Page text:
CHP to crack down on distracted teen drivers


The California Highway Patrol and a teen drivers group are using a federal grant to crack down on distracted teen drivers.

CHP officials in Sacramento issued a news release Monday announcing the CHP and the group, Impact Teen Drivers, are using a grant-funded education program to make a positive impact on highway safety throughout California.

“Working with ITD, our goal is to change the behaviors of these inexperienced drivers by making them aware of the dangers and consequences of reckless and distracted driving,” CHP Commissioner Warren Stanley was quoted as saying in the news release.

Funding for this program was provided by a grant from the California Office of Traffic Safety through the National Highway Traffic Safety Administration.

Traffic collisions, according to the CHP, are the leading cause of death among teenagers, which is why the CHP is continuing its partnership with Impact Teen Drivers.

The traffic safety partners share the common goal of reducing the number of traffic collisions and teen traffic-related deaths in California.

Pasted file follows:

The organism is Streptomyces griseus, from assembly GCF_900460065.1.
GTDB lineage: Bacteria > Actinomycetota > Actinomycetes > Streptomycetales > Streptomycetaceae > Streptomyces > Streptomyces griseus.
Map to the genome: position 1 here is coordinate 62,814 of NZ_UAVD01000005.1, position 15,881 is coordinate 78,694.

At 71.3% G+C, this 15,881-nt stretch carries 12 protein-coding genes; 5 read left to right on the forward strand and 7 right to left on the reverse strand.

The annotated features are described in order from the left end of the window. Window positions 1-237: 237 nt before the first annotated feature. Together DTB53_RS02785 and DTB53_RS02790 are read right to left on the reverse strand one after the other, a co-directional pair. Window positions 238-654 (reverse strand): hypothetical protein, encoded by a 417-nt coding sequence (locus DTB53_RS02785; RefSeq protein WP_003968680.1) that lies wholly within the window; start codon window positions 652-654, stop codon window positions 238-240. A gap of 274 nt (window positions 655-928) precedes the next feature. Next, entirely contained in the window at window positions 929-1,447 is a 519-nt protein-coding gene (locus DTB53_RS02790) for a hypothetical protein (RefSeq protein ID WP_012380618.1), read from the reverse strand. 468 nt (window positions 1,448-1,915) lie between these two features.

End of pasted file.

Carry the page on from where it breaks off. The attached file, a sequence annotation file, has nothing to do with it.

Young drivers are three times more likely than adults to be involved in a traffic collision due to distraction. 

The Teen Distracted Drivers Education and Enforcement IX grant campaign will focus on classroom education, community events and active enforcement to change the mindset of teens and their parents, and to decrease the number of teen distracted driving traffic collisions and fatalities. 

This year-long, statewide campaign began Oct. 1, and continues through Sept. 30, 2020.

“We lose 11 teens every day to preventable car crashes in the United States. In California alone, we lose the equivalent of eight school buses each year to this deadly epidemic,” Dr. Kelly Browning, executive director of  ITD, said in the news release.

“It is time we stop thinking these are just sad accidents and, instead, empower ourselves and our newest drivers with the knowledge, attitude and skills needed to make our roads safer for all Californians. It will take all of us to stop the No. 1 killer of teens,” he was quoted as saying.

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